Classroom Activities

  1. Gates’ speech provoked a series of hostile questions from audience members. Why do you think that the speech fostered such hostility? What was the rhetorical situation and how might it help us understand the immediate response of the audience?
  2. What problems arise for Gates’ public reputation when this “technology evangelist” appears to shirk the benefits of technology for the poor?
  3. Consider Gates’ reputation now in terms of his more recent philanthropic contributions. Does he have a reputation for giving back to those considered less fortunate or does he still suffer from a past sense that he is exclusively concerned about issues of profit?
  4. Discuss ways in which the technological divide is still reflected in the United States. Consider and compare your own high school experiences or your experiences in elementary or middle school. Even within your own class, is there on-going evidence of the technological divide or are such divisions that often break down along issues of class appear to be part of the past within the United States?
  5. Discuss the popular advertisements that promote computer products on television and in magazines. Based on your discussion of such advertisements, who do you believe are the primary target audiences for such computers based on age, class, race, or gender? What might be the rationale for such marketing campaigns?
  6. As a class, discuss the ways in which computer companies contribute to the educational mission in your area schools through donations and grants. Also, discuss the ways in which such companies work to market their products to students by creating deals with schools to exclusively sell their products. What are some of the motives for such contributions and exclusive business deals? What are the problems and benefits of such exclusive deals?
  7. Develop a classroom debate over the following proposition:  Resolved: U.S. businesses have a responsibility to lessen the technological divide by donating computers and relevant technology to public classrooms in the United States.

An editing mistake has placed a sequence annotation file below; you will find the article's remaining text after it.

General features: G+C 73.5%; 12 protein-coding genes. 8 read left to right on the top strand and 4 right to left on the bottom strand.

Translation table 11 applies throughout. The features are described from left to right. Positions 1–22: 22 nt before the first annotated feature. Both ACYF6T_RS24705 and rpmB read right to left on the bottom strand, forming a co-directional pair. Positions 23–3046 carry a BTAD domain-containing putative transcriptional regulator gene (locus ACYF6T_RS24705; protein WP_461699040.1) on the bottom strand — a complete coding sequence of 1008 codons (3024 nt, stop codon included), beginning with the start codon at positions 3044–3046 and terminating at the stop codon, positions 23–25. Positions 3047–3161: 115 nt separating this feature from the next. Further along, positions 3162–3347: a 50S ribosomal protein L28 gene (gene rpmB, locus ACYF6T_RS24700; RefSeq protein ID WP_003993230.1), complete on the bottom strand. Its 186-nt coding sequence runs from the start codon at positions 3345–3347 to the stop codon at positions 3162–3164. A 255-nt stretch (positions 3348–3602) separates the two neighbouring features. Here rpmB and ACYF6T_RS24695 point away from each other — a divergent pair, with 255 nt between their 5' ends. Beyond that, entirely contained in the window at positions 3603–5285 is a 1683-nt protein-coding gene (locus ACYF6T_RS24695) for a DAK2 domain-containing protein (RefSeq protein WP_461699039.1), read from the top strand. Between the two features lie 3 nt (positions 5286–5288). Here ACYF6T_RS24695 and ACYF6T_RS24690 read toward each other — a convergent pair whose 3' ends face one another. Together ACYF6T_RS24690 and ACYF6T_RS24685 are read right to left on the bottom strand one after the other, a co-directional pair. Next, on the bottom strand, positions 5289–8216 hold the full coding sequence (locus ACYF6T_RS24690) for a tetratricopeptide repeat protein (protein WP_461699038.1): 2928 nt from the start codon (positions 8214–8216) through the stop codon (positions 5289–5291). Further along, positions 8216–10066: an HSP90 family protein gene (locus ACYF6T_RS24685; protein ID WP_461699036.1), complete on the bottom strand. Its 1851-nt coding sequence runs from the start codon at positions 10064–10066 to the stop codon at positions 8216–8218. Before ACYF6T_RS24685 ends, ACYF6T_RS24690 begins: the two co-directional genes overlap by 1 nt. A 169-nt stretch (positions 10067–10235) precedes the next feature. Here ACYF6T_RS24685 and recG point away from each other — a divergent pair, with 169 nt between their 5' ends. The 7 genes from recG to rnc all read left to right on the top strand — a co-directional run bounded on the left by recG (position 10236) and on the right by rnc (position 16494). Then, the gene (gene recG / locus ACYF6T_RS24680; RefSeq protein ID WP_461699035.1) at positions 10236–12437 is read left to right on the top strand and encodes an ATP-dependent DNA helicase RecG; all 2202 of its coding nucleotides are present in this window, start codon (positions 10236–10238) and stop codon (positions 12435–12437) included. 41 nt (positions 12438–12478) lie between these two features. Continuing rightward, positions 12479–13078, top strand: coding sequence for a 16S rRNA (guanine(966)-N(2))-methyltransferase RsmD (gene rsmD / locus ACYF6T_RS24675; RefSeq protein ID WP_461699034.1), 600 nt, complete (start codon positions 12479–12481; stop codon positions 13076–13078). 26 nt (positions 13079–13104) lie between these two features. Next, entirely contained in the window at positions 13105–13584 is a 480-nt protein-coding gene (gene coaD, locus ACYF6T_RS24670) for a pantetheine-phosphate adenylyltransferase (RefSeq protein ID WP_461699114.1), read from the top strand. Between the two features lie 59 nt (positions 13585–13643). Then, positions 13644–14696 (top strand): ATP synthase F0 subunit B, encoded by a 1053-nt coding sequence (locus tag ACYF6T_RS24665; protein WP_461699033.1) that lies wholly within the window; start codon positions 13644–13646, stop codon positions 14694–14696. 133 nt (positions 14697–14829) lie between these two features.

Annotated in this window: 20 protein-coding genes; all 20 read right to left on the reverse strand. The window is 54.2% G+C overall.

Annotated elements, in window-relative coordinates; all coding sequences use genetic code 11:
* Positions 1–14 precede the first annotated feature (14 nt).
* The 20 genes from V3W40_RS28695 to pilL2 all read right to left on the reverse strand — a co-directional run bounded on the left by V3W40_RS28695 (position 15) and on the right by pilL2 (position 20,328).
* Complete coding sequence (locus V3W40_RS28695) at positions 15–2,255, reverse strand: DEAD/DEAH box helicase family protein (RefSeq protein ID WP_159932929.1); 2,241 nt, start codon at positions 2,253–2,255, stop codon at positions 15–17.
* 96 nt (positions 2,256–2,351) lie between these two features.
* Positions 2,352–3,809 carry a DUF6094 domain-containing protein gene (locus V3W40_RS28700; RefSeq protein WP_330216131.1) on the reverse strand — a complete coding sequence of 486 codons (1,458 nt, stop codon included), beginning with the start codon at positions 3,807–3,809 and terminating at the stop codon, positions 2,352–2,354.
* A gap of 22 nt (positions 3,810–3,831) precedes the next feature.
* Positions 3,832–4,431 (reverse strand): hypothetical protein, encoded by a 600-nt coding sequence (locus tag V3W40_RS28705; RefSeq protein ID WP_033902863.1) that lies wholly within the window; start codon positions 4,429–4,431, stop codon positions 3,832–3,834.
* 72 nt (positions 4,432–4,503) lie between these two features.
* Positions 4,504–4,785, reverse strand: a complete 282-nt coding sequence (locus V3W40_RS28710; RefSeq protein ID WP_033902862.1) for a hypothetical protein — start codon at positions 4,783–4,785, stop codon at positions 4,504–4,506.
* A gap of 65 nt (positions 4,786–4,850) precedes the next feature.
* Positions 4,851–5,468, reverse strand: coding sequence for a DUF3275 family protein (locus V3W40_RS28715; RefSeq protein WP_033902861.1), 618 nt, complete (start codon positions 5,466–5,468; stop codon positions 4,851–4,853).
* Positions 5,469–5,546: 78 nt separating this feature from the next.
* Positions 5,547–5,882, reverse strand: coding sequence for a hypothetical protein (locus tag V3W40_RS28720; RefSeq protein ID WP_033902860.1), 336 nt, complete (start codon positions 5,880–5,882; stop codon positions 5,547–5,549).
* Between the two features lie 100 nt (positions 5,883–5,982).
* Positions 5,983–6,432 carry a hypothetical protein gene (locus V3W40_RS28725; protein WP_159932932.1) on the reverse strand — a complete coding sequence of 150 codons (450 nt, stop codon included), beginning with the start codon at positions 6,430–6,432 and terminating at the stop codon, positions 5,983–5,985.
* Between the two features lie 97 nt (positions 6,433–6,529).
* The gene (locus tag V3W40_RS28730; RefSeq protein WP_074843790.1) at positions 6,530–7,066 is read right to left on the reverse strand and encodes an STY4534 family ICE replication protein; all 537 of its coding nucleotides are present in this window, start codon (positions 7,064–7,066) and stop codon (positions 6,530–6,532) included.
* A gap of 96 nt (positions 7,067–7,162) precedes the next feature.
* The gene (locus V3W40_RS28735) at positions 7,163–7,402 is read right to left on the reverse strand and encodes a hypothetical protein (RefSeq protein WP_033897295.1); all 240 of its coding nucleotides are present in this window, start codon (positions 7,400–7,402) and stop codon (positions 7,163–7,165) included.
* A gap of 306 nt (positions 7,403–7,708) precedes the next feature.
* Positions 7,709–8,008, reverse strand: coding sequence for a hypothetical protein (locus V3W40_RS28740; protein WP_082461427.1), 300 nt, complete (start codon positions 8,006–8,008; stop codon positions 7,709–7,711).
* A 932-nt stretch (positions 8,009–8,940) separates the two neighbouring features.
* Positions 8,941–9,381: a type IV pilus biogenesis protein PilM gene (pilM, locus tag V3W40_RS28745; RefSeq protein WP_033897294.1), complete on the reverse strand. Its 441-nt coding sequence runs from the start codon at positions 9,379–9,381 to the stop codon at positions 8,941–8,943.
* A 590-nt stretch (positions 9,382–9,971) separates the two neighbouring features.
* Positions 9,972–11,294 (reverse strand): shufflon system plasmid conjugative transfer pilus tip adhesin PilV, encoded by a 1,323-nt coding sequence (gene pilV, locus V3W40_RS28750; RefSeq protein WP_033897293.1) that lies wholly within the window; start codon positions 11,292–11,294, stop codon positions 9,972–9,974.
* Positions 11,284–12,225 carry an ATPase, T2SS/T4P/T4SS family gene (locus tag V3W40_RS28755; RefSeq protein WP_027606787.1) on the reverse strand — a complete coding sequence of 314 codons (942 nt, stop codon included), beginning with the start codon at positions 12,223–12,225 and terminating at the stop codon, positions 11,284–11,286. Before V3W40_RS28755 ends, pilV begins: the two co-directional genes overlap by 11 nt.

Student Research

  1. Several other industry leaders spoke at the Digital Dividends conference, including Jeff Bezos, President of and Carly Fiorina, then Chairman of Hewlett-Packard. In particular, Carly Fiorina’s address was covered favorably by the press. What was her main point? Why was it received so positively by the media?
  2. Gates vehemently denies the market potential of the world’s poor, which he defines as living on less than $1 per day. Using one electronic database and one newspaper article, what percentage of the world’s population might be classified as poor? Can you find evidence of the “poor” using technology to their benefit?
  3. Several speakers at the Digital Dividends conference were actively engaged in bringing technology to underprivileged nations. Using the World Resources Institute website ( and the World Bank website (, discuss two successful initiatives that incorporate technology in third world countries. What claims do these websites make regarding the value of worldwide technological advancement?
  4. Use three different sources (e.g., one newspaper, one opinion magazine, and one web site) to learn more about the digital divide. Who is identified as being at a technological disadvantage? Why?
  5. In his speech, Gates mentions the World Bank and its efforts to assist the world’s poor. Using the World Bank website ( list three current World Bank efforts to assist the world’s poor. How do these efforts compare to Gates’ priorities?
  6. Using an electronic database, read through the press coverage following the Digital Dividends Conference. How did the press portray Gates? How did it respond to his position? Did this differ from the press coverage of other conference speakers?
  7. Gates suggests that the PC was invented at a time in the United States when we had already reached a broad standard of health. Research the status of healthcare and vaccinations during the 1970s and be prepared to discuss how vaccination levels have changed since then.

Citizenship Resources

  1. Go to the website for the Bill and Melinda Gates foundation ( and research the ways technology is being supported both in the United States and in third world countries by the foundation. What arguments do they put forth in support of technology as a democratizing force?
  2. Compare Gates’ view of helping the poor rise out of poverty with Dan Quayle’s advocacy of “personal responsibility” in his speech to the Commonwealth Club.
  3. Locate two articles that detail current U.S. government efforts to bridge the digital divide. In what ways do those articles reflect or dispute the priorities suggested by Gates at the Digital Dividends conference?
  4. World health equity continues to be a problem. Search the Internet for the latest G-8 meeting website. How does it discuss issues related to the digital divide? Be prepared to discuss ideas and proposals for alleviating digital disparities.
  5. Do you agree with Gates’ statement that defined the poor as those who live on less than $1 per day? Using the Internet, find sources that define the world’s poor. Are they the same as Gates’ definition?

Last updated May 3, 2016